Tonight's The Night

Neil Young

Reprise Records, 1975

REVIEW BY: Christopher Thelen


You would think that my admitting once that I was wrong about an album would be enough for our readers - but noooo, they like me admitting I've made an ass of myself.

Today's teacher: Ben McCormick, who not only called me to task for mixing up two songs in my review of Revolver, but asked me to review one of Neil Young's classic albums, Tonight's The Night. I cringed - the one time I listened to this one, I absolutely hated it.

But, I told people I'd take suggestions, so... off to the Pierce Memorial Archives (Cripes, I can't think of a stupid line for the Archives) to dig it out and give it a fair review.

Hoo, boy, was I wrong - I gotta remember to lay off the Schlitz before I listen to an album for the first time. An album fueled by the drug-related deaths of Crazy Horse musician Danny Whitten and roadie Bruce Berry, Young was pissed off, and was going to let everyone know that he felt that way. In retrospect, he made one incredible album.my_heart_sings_the_harmony_web_ad_alt_250

Best known for its title track, Young tells the story of Berry, as if to remind people he was a human being and friend first, a drug casualty a distant second. There are two versions of the song on this album; the first version is more acoustic oriented, and is more haunting. The electric version that closes the album is decent, but not as powerful in my eyes.

The most poignant moment on Tonight's The Night is "Come On Baby Let's Go Downtown," a song which features the vocal talents of Whitten. To hear his performance makes me want to cry - this is one amazing performance that makes the circumstances surrounding his death even more tragic.

Young carries the emotion through on the song "Borrowed Time," which sounds like he's singing it from the perspective of one of his fallen comrades. A "borrowed song" from the Rolling Stones, because he's "too wasted" to write or finish his own (though I highly doubt this is autobiographical), the words match the sparse melody to a "T."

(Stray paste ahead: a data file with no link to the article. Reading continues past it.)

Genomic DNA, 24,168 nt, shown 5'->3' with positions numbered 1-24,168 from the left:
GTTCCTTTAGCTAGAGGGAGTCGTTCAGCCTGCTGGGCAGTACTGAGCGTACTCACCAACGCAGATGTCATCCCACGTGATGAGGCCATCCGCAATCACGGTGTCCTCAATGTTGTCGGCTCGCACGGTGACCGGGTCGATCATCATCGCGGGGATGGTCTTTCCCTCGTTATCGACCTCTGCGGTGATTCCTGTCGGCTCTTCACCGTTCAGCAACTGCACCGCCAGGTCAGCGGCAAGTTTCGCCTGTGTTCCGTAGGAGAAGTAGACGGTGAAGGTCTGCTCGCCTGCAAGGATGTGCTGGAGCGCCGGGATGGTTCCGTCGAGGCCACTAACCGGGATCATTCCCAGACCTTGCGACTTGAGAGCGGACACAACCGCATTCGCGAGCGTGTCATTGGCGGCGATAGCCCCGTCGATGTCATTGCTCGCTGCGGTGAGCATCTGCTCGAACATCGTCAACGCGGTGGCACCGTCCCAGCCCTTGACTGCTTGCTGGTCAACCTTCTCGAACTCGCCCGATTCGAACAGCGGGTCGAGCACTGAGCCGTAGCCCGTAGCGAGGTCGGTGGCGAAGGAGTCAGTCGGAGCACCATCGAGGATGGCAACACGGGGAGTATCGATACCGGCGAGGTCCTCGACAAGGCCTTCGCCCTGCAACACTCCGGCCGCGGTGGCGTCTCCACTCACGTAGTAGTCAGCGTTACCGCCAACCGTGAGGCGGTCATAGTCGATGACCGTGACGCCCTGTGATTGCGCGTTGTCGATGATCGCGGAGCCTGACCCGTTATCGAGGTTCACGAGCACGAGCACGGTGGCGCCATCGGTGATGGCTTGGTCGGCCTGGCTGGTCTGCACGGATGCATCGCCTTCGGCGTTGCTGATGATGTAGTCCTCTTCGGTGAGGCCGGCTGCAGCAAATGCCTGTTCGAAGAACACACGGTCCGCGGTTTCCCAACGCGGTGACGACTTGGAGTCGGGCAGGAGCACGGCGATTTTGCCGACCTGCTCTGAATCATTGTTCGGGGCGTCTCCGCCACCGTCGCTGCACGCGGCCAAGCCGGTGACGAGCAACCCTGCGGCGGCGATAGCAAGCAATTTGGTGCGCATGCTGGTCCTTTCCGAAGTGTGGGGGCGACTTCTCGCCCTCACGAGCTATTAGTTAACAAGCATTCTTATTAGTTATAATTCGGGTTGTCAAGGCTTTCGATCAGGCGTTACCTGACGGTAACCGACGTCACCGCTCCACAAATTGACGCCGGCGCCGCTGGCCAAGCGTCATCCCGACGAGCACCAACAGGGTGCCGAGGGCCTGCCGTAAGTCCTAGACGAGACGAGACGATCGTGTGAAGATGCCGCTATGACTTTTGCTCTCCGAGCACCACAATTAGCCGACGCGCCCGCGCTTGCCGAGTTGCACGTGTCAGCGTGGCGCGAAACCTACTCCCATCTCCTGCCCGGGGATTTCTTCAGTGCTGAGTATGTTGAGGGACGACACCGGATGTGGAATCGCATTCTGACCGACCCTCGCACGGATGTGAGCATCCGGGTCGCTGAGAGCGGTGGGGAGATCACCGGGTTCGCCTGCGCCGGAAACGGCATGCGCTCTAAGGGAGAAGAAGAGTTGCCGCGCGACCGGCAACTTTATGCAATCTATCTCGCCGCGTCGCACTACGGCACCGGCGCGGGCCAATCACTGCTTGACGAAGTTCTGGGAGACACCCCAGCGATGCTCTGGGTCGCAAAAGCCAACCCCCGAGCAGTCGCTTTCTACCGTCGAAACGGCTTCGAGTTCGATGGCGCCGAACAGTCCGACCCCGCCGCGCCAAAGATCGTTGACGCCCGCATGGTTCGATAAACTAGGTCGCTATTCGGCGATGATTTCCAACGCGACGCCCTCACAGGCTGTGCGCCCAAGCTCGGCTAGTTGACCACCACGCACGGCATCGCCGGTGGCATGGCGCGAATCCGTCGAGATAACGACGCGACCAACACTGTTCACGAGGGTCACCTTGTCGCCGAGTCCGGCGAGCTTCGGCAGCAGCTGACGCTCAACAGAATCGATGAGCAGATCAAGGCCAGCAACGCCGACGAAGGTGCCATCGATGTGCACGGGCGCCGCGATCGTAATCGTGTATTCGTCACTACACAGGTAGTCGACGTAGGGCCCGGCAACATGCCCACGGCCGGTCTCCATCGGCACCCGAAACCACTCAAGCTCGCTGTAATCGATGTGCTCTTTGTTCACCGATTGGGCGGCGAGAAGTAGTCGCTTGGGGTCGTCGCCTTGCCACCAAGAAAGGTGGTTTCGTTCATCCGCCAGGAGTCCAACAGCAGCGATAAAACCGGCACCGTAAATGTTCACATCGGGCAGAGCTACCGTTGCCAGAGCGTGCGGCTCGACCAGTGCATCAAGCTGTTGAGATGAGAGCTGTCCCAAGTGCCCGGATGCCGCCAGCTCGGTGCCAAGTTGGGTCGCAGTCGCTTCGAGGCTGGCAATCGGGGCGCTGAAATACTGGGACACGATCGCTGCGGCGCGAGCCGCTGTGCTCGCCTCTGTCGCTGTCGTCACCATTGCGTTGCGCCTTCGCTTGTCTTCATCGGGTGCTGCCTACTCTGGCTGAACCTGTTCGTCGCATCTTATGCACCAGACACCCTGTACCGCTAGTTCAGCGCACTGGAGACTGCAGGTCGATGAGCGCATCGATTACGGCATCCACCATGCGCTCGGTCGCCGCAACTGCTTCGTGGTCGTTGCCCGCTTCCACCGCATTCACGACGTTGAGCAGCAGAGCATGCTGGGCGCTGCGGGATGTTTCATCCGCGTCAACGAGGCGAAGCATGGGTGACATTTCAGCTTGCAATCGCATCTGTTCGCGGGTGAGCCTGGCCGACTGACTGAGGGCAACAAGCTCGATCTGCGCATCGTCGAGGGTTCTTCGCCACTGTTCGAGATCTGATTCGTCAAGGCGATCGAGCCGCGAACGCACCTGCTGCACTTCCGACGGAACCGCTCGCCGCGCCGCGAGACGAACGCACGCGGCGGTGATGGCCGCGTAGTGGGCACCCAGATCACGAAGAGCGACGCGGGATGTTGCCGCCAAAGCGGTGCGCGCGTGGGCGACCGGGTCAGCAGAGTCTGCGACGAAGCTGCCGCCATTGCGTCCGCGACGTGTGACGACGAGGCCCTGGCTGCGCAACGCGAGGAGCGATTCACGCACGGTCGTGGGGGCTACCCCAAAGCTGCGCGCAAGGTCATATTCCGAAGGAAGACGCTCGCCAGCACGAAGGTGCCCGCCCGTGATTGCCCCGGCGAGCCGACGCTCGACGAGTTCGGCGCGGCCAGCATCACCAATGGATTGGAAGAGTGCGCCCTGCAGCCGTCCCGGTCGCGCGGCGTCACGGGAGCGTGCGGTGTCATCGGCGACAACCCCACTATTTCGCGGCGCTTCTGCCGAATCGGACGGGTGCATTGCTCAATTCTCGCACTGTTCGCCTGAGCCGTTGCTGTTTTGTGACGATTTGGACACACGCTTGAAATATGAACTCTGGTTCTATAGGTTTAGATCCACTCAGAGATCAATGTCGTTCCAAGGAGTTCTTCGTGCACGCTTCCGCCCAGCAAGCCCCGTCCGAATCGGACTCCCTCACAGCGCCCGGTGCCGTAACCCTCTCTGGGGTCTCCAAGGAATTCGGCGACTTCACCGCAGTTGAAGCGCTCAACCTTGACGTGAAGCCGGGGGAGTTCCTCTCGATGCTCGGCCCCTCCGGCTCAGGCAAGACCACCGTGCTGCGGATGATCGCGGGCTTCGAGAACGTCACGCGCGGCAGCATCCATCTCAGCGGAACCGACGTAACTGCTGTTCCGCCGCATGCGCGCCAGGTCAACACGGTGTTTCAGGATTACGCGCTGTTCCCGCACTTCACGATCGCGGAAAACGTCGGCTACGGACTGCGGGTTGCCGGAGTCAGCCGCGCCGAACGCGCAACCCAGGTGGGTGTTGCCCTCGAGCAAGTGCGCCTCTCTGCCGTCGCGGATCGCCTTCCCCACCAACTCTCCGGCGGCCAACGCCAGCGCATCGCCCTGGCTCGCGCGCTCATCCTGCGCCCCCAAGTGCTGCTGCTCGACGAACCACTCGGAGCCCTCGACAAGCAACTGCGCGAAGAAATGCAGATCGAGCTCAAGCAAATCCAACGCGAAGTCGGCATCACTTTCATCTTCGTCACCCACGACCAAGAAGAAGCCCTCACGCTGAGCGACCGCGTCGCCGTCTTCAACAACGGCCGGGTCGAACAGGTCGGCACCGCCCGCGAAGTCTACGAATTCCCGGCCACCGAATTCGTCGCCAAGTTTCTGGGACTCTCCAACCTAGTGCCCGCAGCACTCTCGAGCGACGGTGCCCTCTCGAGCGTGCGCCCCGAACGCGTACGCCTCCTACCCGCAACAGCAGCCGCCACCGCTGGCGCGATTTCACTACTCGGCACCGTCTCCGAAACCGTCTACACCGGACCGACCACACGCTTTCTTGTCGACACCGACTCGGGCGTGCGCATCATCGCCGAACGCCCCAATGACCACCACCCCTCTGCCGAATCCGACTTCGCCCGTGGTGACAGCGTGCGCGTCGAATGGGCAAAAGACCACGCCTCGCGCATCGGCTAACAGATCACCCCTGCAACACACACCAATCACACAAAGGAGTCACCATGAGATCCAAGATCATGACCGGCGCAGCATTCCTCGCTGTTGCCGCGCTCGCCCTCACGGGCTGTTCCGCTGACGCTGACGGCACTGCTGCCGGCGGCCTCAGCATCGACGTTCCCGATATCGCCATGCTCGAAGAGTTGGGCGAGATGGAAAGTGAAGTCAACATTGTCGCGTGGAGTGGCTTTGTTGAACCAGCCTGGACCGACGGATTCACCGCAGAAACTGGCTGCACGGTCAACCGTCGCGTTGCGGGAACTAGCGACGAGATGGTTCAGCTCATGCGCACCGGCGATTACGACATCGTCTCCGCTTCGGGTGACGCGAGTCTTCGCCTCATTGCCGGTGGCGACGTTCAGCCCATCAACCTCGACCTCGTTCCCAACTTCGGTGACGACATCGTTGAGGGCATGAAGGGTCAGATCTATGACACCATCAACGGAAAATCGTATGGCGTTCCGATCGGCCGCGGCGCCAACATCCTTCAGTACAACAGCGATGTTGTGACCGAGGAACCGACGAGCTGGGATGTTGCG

Yet another famous song from the album is "Roll Another Number" - and believe it or not, I have no frigging idea what Young is referring to (he uses the line again in "Albuquerque") - and I welcome readers to educate me. The song seems to take on a country-drunk song one would sing at closing time at the local watering hole, and is a stitch. (I admit I personally prefer the version done by The Beat Farmers - Country Dick Montana, we miss you.)

Tonight's The Night, like many of Young's albums, tends to walk the line between all-out rock and the twang of country - and Young manages to get the mixture just right on this album.

I'm starting to get tired of pulling my foot from my mouth to admit I was wrong in my first judgment of an album (either that, or I've got to get a flavored foot). But, I do have to admit that I was completely wrong in my first opinion of Tonight's The Night - upon further review, this is probably one of, if not the, best of Neil Young's career. (Now can I ask my readers to recommend albums I know I like?)

Rating: A-

User Rating: A-


Chris, the number referred to in "Roll Another Number" is a joint.

© 1997 Christopher Thelen and The Daily Vault. All rights reserved. Review or any portion may not be reproduced without written permission. Cover art is the intellectual property of Reprise Records, and is used for informational purposes only.